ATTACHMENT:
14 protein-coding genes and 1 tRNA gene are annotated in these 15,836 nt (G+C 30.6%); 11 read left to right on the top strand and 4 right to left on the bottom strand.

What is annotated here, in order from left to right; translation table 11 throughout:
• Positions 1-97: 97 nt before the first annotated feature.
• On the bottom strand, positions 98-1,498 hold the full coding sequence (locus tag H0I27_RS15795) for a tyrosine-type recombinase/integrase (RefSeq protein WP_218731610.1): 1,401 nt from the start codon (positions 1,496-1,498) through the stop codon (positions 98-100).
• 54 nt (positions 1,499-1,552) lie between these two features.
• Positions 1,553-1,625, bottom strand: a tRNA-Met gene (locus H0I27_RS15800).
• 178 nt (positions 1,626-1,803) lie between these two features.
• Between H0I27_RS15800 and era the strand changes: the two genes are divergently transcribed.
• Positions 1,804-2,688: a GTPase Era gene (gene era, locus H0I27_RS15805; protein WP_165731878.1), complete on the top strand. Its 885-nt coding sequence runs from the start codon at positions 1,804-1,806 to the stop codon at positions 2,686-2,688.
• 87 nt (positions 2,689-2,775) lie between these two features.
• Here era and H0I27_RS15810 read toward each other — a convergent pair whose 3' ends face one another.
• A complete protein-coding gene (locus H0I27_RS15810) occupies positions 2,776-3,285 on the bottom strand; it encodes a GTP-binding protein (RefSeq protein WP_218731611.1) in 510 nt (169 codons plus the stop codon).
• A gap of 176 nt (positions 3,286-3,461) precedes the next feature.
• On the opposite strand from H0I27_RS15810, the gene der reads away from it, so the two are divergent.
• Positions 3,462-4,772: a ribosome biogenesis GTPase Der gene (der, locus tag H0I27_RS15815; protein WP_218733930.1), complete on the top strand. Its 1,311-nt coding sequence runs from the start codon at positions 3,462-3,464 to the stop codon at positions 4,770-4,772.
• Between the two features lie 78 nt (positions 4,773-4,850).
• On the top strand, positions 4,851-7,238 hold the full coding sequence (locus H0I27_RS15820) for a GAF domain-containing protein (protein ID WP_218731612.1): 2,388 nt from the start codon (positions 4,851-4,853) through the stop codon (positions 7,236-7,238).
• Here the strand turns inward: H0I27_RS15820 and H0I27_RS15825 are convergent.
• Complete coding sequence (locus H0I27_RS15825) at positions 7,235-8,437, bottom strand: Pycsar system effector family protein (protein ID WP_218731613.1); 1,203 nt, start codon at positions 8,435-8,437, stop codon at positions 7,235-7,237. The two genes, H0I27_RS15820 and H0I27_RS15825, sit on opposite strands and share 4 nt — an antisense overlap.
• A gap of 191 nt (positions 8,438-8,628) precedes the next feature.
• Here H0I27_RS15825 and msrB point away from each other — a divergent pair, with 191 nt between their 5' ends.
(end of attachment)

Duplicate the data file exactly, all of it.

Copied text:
14 protein-coding genes and 1 tRNA gene are annotated in these 15,836 nt (G+C 30.6%); 11 read left to right on the top strand and 4 right to left on the bottom strand.

What is annotated here, in order from left to right; translation table 11 throughout:
• Positions 1-97: 97 nt before the first annotated feature.
• On the bottom strand, positions 98-1,498 hold the full coding sequence (locus tag H0I27_RS15795) for a tyrosine-type recombinase/integrase (RefSeq protein WP_218731610.1): 1,401 nt from the start codon (positions 1,496-1,498) through the stop codon (positions 98-100).
• 54 nt (positions 1,499-1,552) lie between these two features.
• Positions 1,553-1,625, bottom strand: a tRNA-Met gene (locus H0I27_RS15800).
• 178 nt (positions 1,626-1,803) lie between these two features.
• Between H0I27_RS15800 and era the strand changes: the two genes are divergently transcribed.
• Positions 1,804-2,688: a GTPase Era gene (gene era, locus H0I27_RS15805; protein WP_165731878.1), complete on the top strand. Its 885-nt coding sequence runs from the start codon at positions 1,804-1,806 to the stop codon at positions 2,686-2,688.
• 87 nt (positions 2,689-2,775) lie between these two features.
• Here era and H0I27_RS15810 read toward each other — a convergent pair whose 3' ends face one another.
• A complete protein-coding gene (locus H0I27_RS15810) occupies positions 2,776-3,285 on the bottom strand; it encodes a GTP-binding protein (RefSeq protein WP_218731611.1) in 510 nt (169 codons plus the stop codon).
• A gap of 176 nt (positions 3,286-3,461) precedes the next feature.
• On the opposite strand from H0I27_RS15810, the gene der reads away from it, so the two are divergent.
• Positions 3,462-4,772: a ribosome biogenesis GTPase Der gene (der, locus tag H0I27_RS15815; protein WP_218733930.1), complete on the top strand. Its 1,311-nt coding sequence runs from the start codon at positions 3,462-3,464 to the stop codon at positions 4,770-4,772.
• Between the two features lie 78 nt (positions 4,773-4,850).
• On the top strand, positions 4,851-7,238 hold the full coding sequence (locus H0I27_RS15820) for a GAF domain-containing protein (protein ID WP_218731612.1): 2,388 nt from the start codon (positions 4,851-4,853) through the stop codon (positions 7,236-7,238).
• Here the strand turns inward: H0I27_RS15820 and H0I27_RS15825 are convergent.
• Complete coding sequence (locus H0I27_RS15825) at positions 7,235-8,437, bottom strand: Pycsar system effector family protein (protein ID WP_218731613.1); 1,203 nt, start codon at positions 8,435-8,437, stop codon at positions 7,235-7,237. The two genes, H0I27_RS15820 and H0I27_RS15825, sit on opposite strands and share 4 nt — an antisense overlap.
• A gap of 191 nt (positions 8,438-8,628) precedes the next feature.
• Here H0I27_RS15825 and msrB point away from each other — a divergent pair, with 191 nt between their 5' ends.